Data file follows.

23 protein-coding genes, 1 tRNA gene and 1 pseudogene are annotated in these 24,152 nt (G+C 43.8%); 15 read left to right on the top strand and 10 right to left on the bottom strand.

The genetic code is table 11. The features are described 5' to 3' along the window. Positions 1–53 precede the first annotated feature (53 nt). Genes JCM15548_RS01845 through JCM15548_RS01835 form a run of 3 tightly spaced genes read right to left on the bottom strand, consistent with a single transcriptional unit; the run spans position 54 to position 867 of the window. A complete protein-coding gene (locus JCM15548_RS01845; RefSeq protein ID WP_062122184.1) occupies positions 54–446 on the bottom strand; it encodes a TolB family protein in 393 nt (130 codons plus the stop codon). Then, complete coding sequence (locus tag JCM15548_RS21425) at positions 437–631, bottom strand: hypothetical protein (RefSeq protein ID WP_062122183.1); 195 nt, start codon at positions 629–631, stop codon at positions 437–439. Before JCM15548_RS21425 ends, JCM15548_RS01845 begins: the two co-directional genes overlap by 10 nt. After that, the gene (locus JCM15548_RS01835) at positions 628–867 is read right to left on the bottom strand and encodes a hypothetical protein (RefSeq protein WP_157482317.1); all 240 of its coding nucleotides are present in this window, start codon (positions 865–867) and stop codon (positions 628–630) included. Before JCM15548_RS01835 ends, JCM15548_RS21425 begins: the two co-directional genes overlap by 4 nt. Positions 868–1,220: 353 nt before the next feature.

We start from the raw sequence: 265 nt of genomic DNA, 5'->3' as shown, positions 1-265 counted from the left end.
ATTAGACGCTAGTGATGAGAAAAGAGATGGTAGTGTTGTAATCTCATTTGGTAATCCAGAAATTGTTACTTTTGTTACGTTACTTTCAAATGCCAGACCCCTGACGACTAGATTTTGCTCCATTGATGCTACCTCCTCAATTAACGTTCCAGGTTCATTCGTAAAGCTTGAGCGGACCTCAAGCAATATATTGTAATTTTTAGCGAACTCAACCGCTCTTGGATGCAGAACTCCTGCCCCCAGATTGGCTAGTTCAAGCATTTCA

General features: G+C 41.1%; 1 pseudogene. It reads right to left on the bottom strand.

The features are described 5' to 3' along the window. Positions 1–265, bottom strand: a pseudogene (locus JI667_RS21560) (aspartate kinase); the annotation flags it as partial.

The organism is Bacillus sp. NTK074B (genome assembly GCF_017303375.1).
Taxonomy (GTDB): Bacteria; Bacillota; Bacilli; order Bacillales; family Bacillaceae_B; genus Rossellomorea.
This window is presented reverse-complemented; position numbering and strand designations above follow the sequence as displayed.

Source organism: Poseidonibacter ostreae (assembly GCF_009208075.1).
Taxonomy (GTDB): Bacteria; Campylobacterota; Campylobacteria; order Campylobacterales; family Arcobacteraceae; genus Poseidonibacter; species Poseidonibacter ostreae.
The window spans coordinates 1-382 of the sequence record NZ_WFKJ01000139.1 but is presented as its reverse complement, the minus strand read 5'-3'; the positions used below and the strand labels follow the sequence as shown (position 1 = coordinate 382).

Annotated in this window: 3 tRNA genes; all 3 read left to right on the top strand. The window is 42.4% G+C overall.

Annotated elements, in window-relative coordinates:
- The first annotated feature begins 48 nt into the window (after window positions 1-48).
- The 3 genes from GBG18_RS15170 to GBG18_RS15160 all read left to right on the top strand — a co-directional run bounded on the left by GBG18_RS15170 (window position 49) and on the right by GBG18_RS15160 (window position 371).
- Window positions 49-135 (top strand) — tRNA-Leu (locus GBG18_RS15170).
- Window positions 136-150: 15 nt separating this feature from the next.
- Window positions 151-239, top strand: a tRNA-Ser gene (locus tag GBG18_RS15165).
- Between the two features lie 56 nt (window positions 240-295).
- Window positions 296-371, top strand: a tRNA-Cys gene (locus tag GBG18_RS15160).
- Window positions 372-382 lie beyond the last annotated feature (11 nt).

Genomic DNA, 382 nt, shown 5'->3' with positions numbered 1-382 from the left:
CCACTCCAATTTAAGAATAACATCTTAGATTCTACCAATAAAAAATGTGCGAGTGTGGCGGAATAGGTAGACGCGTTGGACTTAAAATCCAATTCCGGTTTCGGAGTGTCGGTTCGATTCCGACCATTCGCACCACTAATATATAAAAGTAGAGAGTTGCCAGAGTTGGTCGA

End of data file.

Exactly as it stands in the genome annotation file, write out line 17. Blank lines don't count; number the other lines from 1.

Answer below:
- Window positions 49-135 (top strand) — tRNA-Leu (locus GBG18_RS15170).